Protecting people from coyotes

Indian Harbour Police say last week, residents called to complain about a coyote prowling around their home in the 100 block of Algonquin Terrace.

“They tried to scare it away, but the coyotes wouldn’t react as they walked around their property" said chief David Butler. "And they were very concerned.”

In what has been an ongoing battle against coyotes in the past year and a half here, a new weapon in Indian Harbour Beach's arsenal was deployed by a police sergeant in this most recent coyote conflict: an animal tranquilizer gun. The chief of police here says the gun, which is made by Pneu Dart, Inc, is an unusual, but necessary addition to the department.

“I felt this was another measure to enhance public safety in Indian Harbour Beach" said chief Butler.

The chief says he purchased the tranquilizer gun and trained four of his sergeants for about a $1000. The darts in the gun have a range of about 45 yards and it injects a solution that temporarily immobilizes a dangerous animal.

Indian Harbour Beach added the tranquilizer gun a little less than a year ago, but they deployed it for the first time on the coyote call at Algonquin Terrace last week. It's the same gun used by Brevard County animal control officers, but this one is kept at the police station in a locker so their officers can respond quickly to the frequent coyote calls here.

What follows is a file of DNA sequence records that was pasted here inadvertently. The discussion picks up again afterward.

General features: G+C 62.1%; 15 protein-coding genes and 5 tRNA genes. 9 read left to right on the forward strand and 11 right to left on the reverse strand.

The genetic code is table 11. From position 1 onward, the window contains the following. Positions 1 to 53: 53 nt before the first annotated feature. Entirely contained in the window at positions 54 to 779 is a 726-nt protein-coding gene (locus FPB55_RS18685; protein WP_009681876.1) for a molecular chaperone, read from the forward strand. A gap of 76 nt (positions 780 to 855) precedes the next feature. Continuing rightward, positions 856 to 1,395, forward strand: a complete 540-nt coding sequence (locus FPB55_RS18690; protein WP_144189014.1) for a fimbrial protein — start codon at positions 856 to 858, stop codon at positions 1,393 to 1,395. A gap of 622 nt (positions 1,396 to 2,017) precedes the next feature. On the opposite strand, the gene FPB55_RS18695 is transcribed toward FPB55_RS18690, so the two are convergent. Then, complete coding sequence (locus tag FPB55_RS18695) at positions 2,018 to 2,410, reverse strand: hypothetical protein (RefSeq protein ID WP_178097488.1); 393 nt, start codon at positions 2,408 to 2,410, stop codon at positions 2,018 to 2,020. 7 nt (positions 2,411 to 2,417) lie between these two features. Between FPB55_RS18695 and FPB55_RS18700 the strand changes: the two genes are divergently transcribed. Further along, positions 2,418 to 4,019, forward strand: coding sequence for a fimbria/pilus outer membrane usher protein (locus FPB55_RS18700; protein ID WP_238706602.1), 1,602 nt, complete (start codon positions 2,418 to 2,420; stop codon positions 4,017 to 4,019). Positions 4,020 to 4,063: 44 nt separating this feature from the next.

"I don’t want any of our citizens to get hurt by a coyote" said Chief Butler.

In April of last year, the city hired wildlife trappers to set traps to remove coyotes that were believed to have killed a cat near Gleason Park. They were removed after residents voiced concerns about a state law requiring any captured coyotes be euthanized.

The tranquilizer gun has only been used one time since police purchased the tranquilizer gun, but say the animal was not hit. To further combat the coyote problem, a wildlife trapper has returned and set traps at Algonquin Park in Indian Harbour Beach. The city manager says if a coyote is tranquilized or trapped, the city says it will first attempt to relocate the animal. But if that cannot be done, state law requires it be euthanized.